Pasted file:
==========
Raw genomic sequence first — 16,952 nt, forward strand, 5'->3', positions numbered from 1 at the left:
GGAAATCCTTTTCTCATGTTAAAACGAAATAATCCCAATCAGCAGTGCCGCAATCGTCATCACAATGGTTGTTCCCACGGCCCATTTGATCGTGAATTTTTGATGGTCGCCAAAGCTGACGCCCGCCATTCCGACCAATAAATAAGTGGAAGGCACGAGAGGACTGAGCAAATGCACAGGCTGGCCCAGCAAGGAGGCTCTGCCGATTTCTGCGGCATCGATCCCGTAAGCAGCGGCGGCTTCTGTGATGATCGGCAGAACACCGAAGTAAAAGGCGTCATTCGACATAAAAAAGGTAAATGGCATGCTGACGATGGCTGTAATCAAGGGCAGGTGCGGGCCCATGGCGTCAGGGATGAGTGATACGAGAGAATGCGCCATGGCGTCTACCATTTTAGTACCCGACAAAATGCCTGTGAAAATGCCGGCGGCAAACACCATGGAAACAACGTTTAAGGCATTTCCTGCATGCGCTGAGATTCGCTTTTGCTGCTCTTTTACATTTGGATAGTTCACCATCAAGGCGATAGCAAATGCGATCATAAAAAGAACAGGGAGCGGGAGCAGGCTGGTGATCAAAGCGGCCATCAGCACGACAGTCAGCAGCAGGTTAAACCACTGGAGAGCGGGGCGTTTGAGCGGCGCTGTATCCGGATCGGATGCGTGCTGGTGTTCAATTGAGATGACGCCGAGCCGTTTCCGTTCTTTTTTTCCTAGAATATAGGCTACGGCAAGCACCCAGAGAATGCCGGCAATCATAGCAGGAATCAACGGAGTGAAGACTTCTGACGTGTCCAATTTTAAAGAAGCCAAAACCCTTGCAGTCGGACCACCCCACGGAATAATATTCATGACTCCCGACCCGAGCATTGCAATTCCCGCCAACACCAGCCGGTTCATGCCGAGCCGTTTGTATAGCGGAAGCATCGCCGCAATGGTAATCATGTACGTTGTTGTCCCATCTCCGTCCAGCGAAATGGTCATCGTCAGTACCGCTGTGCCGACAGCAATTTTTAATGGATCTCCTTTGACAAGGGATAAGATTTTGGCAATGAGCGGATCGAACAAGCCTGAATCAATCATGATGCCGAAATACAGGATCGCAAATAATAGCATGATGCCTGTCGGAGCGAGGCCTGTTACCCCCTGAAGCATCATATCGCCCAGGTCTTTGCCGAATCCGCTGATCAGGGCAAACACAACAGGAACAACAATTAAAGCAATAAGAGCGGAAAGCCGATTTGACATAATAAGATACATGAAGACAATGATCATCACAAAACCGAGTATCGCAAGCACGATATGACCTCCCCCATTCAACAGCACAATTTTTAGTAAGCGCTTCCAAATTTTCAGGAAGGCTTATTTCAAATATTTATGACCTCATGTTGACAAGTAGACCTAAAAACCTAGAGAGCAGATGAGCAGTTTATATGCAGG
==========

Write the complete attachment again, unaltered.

Raw genomic sequence first — 16,952 nt, forward strand, 5'->3', positions numbered from 1 at the left:
GGAAATCCTTTTCTCATGTTAAAACGAAATAATCCCAATCAGCAGTGCCGCAATCGTCATCACAATGGTTGTTCCCACGGCCCATTTGATCGTGAATTTTTGATGGTCGCCAAAGCTGACGCCCGCCATTCCGACCAATAAATAAGTGGAAGGCACGAGAGGACTGAGCAAATGCACAGGCTGGCCCAGCAAGGAGGCTCTGCCGATTTCTGCGGCATCGATCCCGTAAGCAGCGGCGGCTTCTGTGATGATCGGCAGAACACCGAAGTAAAAGGCGTCATTCGACATAAAAAAGGTAAATGGCATGCTGACGATGGCTGTAATCAAGGGCAGGTGCGGGCCCATGGCGTCAGGGATGAGTGATACGAGAGAATGCGCCATGGCGTCTACCATTTTAGTACCCGACAAAATGCCTGTGAAAATGCCGGCGGCAAACACCATGGAAACAACGTTTAAGGCATTTCCTGCATGCGCTGAGATTCGCTTTTGCTGCTCTTTTACATTTGGATAGTTCACCATCAAGGCGATAGCAAATGCGATCATAAAAAGAACAGGGAGCGGGAGCAGGCTGGTGATCAAAGCGGCCATCAGCACGACAGTCAGCAGCAGGTTAAACCACTGGAGAGCGGGGCGTTTGAGCGGCGCTGTATCCGGATCGGATGCGTGCTGGTGTTCAATTGAGATGACGCCGAGCCGTTTCCGTTCTTTTTTTCCTAGAATATAGGCTACGGCAAGCACCCAGAGAATGCCGGCAATCATAGCAGGAATCAACGGAGTGAAGACTTCTGACGTGTCCAATTTTAAAGAAGCCAAAACCCTTGCAGTCGGACCACCCCACGGAATAATATTCATGACTCCCGACCCGAGCATTGCAATTCCCGCCAACACCAGCCGGTTCATGCCGAGCCGTTTGTATAGCGGAAGCATCGCCGCAATGGTAATCATGTACGTTGTTGTCCCATCTCCGTCCAGCGAAATGGTCATCGTCAGTACCGCTGTGCCGACAGCAATTTTTAATGGATCTCCTTTGACAAGGGATAAGATTTTGGCAATGAGCGGATCGAACAAGCCTGAATCAATCATGATGCCGAAATACAGGATCGCAAATAATAGCATGATGCCTGTCGGAGCGAGGCCTGTTACCCCCTGAAGCATCATATCGCCCAGGTCTTTGCCGAATCCGCTGATCAGGGCAAACACAACAGGAACAACAATTAAAGCAATAAGAGCGGAAAGCCGATTTGACATAATAAGATACATGAAGACAATGATCATCACAAAACCGAGTATCGCAAGCACGATATGACCTCCCCCATTCAACAGCACAATTTTTAGTAAGCGCTTCCAAATTTTCAGGAAGGCTTATTTCAAATATTTATGACCTCATGTTGACAAGTAGACCTAAAAACCTAGAGAGCAGATGAGCAGTTTATATGCAGG